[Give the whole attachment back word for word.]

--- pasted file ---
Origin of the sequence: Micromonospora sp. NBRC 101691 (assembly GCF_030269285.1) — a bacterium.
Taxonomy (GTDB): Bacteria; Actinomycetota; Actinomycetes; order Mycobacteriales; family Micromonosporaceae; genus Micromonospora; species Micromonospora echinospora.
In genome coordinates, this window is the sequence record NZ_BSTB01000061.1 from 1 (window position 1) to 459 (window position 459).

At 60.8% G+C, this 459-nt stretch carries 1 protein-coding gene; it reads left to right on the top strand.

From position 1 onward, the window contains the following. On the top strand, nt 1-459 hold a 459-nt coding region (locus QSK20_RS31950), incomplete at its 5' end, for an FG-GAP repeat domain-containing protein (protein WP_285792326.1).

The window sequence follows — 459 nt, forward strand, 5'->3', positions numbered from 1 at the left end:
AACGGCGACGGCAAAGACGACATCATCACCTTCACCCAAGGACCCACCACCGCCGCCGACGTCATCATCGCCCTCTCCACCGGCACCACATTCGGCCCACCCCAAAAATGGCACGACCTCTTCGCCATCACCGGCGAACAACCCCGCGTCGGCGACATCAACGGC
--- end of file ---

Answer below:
Origin of the sequence: Micromonospora sp. NBRC 101691 (assembly GCF_030269285.1) — a bacterium.
Taxonomy (GTDB): Bacteria; Actinomycetota; Actinomycetes; order Mycobacteriales; family Micromonosporaceae; genus Micromonospora; species Micromonospora echinospora.
In genome coordinates, this window is the sequence record NZ_BSTB01000061.1 from 1 (window position 1) to 459 (window position 459).

At 60.8% G+C, this 459-nt stretch carries 1 protein-coding gene; it reads left to right on the top strand.

From position 1 onward, the window contains the following. On the top strand, nt 1-459 hold a 459-nt coding region (locus QSK20_RS31950), incomplete at its 5' end, for an FG-GAP repeat domain-containing protein (protein WP_285792326.1).

The window sequence follows — 459 nt, forward strand, 5'->3', positions numbered from 1 at the left end:
AACGGCGACGGCAAAGACGACATCATCACCTTCACCCAAGGACCCACCACCGCCGCCGACGTCATCATCGCCCTCTCCACCGGCACCACATTCGGCCCACCCCAAAAATGGCACGACCTCTTCGCCATCACCGGCGAACAACCCCGCGTCGGCGACATCAACGGC